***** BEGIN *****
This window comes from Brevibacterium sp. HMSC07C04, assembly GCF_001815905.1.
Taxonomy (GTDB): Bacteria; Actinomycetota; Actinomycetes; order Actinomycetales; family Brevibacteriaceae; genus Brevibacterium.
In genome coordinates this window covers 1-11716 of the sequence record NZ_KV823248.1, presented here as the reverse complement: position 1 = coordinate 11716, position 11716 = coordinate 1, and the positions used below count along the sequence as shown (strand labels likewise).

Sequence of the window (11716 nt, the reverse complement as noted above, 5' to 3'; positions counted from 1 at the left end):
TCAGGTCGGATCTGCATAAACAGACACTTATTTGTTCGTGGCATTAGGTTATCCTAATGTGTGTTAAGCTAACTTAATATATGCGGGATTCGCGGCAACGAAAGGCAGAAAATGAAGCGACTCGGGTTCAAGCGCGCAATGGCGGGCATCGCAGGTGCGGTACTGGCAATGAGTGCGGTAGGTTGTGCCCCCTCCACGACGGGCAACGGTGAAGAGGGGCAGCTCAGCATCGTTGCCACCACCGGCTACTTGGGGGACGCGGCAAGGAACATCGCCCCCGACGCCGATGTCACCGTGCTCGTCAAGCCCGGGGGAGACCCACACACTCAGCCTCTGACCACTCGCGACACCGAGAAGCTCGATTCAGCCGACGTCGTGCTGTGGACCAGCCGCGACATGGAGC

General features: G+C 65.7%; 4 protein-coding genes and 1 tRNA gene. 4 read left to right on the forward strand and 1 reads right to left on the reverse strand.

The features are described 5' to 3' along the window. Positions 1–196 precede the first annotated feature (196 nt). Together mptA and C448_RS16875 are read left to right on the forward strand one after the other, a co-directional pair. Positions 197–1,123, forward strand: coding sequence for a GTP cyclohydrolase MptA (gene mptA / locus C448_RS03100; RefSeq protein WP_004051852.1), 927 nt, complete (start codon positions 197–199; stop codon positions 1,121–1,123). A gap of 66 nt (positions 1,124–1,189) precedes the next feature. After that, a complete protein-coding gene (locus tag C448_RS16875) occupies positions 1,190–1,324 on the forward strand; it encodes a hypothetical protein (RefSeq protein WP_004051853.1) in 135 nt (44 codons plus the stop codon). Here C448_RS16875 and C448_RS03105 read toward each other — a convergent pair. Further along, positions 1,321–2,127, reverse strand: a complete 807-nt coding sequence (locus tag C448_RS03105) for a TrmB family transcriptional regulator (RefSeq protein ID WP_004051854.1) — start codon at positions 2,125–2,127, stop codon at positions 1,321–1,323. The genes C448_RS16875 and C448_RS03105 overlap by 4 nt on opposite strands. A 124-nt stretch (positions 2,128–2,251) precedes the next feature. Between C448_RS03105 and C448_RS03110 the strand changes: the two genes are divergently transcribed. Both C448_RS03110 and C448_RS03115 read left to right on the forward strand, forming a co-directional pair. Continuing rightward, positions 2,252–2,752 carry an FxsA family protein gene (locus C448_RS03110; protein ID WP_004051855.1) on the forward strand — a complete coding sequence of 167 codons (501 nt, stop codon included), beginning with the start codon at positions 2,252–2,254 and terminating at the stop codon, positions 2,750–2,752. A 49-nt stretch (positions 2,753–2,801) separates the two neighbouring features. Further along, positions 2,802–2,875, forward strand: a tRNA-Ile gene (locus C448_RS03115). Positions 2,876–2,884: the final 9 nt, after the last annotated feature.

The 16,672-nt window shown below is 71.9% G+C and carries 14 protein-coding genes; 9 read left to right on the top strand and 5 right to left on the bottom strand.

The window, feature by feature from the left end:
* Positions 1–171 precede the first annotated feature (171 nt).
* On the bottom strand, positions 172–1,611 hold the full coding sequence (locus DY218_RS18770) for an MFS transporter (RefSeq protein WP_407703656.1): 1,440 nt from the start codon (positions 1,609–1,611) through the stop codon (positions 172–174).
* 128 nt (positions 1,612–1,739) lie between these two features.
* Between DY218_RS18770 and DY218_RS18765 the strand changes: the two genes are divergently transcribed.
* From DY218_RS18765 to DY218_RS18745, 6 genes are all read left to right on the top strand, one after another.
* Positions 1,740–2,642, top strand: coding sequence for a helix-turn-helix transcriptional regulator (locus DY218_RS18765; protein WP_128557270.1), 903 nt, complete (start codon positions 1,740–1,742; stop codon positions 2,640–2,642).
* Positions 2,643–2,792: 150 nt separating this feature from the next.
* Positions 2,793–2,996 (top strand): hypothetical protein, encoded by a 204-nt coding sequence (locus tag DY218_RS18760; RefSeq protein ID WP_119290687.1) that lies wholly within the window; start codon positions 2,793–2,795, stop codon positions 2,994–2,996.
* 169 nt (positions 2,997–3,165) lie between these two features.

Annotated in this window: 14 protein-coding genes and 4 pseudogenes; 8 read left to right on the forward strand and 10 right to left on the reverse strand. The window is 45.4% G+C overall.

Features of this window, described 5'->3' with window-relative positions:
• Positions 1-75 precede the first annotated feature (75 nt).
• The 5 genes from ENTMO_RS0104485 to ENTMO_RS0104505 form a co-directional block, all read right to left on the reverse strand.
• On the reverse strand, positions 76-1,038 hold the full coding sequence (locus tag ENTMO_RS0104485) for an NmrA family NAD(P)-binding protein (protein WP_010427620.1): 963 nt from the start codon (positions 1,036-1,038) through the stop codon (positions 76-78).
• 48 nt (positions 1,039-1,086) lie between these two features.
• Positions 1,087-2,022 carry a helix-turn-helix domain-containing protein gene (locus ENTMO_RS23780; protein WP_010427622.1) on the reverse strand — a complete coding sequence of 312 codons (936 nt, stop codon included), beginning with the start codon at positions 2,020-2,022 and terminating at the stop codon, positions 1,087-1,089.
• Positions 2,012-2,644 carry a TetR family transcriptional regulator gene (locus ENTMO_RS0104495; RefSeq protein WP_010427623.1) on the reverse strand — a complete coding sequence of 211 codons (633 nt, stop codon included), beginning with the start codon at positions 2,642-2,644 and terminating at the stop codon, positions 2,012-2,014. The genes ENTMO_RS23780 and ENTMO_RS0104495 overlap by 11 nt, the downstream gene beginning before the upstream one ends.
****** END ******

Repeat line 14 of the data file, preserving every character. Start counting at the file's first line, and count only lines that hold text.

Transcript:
* From DY218_RS18765 to DY218_RS18745, 6 genes are all read left to right on the top strand, one after another.